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Lemon Shark (Negaprion brevirostris)

Lemon sharks (Negaprion Brevirostris) are a species of shark that are commonly found in the subtropical and tropical regions of the Atlantic and Pacific Oceans. You will find them swimming in the shallow waters around coral reefs, mangrove forests and in enclosed bays. They have a distinct yellow hue to their skin, which they use to help with camouflage when they are hunting in sandy waters. 

 #1: Lemon sharks are a social shark species. 

A group of sharks is called a “shiver,” and lemon shark shivers may include up to 20 individuals. These sharks are a very social species and grouping together has benefits, like increased communication, protection and availability of other sharks when mating season take place. 

#ANGARIDeepDive Lemon Shark. PC_Rob Atherton
Photo Credit: Rob Atherton

 #2: How do we identify lemon sharks? 

Lemon sharks are easily identified by the presence of a pair of similarly sized dorsal fins atop their body. You can also identify a lemon shark by its blunt/rounded snout combined with their short and wide mouth. Unsurprisingly, lemon sharks get their name from their yellowish tinted coloring, which is generally darker on their dorsal side and lighter on their belly.

#ANGARIDeepDive Lemon Shark. PC_Serge Melesan
Photo Credit: Serge Melesan

 #3: How large do lemon sharks get? 

Lemon sharks can grow quite large, growing up to 10 feet in length and weigh up to 200 pounds which makes it one of the larger sharks in the ocean.

#ANGARIDeepDive Lemon Shark. PC_Cdascher
Photo Credit: Cdascher

 #4: What is on the menu for a lemon shark? 

The lemon shark’s diet reflects the habitat in which they live. Their diet consists mostly of bony fish, crustaceans and rays, as these are easy to catch, but they have been known to eat other smaller sharks and even sea birds floating on the surface. 

#ANGARIDeepDive Lemon Shark. PC_AndamanSE
Photo Credit: AndamanSE

 #5: Lemon sharks can hunt! 

Lemon sharks use their short snouts and flattened heads to help catch their prey. This adaptation always them to grab their prey whole and get a good grip, this combined with their camouflaged colourings enables them to be an efficient predator.

 #6: There is no rest for a lemon shark. 

Lemon sharks are often seen “resting” on the seabed, patiently waiting for fish to clean parasites off of them. This might seem like a low energy task but it isn’t. Lemon sharks need to constantly have oxygen-rich water pumping over their gills to breathe, and they normally accomplish this by swimming. So, when a lemon shark rests on the seabed, it is actually using more energy than normal to keep the water pumping over its gills!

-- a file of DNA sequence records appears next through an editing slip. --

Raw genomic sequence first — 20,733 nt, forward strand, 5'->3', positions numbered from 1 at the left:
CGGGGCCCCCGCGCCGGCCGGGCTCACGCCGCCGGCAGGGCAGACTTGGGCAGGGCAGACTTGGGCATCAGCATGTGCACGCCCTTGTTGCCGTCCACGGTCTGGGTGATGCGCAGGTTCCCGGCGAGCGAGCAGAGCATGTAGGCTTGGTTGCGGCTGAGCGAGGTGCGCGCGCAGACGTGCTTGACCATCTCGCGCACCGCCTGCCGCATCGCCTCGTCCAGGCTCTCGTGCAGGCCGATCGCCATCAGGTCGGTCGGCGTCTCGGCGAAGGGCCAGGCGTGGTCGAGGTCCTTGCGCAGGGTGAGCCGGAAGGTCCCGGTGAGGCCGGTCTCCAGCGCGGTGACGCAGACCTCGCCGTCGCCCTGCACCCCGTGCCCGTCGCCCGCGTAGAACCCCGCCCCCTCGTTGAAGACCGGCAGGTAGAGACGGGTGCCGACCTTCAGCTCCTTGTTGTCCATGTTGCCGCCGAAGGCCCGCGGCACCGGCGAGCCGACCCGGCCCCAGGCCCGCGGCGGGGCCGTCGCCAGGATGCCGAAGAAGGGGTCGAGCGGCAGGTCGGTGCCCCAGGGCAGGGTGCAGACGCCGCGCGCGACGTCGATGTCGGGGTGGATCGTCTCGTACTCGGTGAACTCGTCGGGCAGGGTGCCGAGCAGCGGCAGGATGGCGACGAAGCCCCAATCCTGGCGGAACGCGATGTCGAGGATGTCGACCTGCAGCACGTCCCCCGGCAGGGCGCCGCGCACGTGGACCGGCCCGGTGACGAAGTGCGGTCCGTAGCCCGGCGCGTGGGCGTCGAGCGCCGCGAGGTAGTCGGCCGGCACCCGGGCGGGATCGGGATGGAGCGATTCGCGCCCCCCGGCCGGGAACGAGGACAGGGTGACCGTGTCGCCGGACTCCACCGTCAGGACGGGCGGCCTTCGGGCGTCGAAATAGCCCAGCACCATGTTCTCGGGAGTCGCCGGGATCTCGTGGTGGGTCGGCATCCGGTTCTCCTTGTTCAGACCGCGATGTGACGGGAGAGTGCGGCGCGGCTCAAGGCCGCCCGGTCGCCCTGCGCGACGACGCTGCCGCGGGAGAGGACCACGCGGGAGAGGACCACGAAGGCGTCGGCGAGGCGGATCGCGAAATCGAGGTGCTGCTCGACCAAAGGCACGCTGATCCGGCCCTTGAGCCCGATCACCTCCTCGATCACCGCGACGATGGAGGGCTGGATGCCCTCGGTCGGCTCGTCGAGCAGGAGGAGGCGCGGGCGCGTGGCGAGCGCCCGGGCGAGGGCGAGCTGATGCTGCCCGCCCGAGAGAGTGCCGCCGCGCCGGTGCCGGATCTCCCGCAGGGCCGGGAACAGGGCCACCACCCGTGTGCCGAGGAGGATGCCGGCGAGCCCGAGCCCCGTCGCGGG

#ANGARIDeepDive Lemon Shark. PC_Joseph Bowen
Photo Credit: Joseph Bowen

 #7: How do lemon sharks reproduce? 

Lemon sharks don’t reach sexual maturity until 11+ years and are usually averaging 8 feet in length by this time. Mating for lemon sharks occurs during the spring and summer months. Once a female becomes pregnant, she will have a gestation period of 10-12 months before she gives birth to live young. Giving birth to live young means these sharks are viviparous because the embryo develops inside the mother instead of the mother laying eggs.

#ANGARIDeepDive Lemon Shark. PC_FtLaudGirl
Photo Credit: FtLaudGirl

 #8: Lemon sharks get old. 

It isn’t known exactly how long lemon sharks can live, but it is estimated that their average lifespan ranges from 25 to 30 years.

#ANGARIDeepDive Lemon Shark. PC: Albert Kok
Photo Credit: Albert Kok

The lemon shark is listed on the IUCN Red List as a vulnerable species. Scientists believe lemon shark populations, specifically in Florida waters, have depleted over recent years due to their proximity to populated shorelines and humans. 

Lemon sharks are often victims of targeted fishing for their fins, meat and skin but also suffer as by-catch from commercial and recreational fisheries. There are no current management plans for lemon sharks specifically; however, we can help preserve their populations by adopting responsible fishing practices.


Additional Lemon Shark Resources:
1. Florida Museum – Negaprion brevirostris

2. Florida Fish and Wildlife Conservation Commission – Lemon Shark
3. Lemon shark family tree – Bimini Shark Lab

Laura Jessop

Laura Jessop

I am an ocean enthusiast that has worked previously and continue to help at Local Ocean Conservation which is a non-profit organisation based in Kenya. I helped with the efforts of protecting sea turtles that have been caught as by-catch in the Indian Ocean. I help them digitalise and manage over 20 years worth of data that they have collected. Currently I am a remote intern here at ANGARI and very excited to help with the amazing work they conduct.

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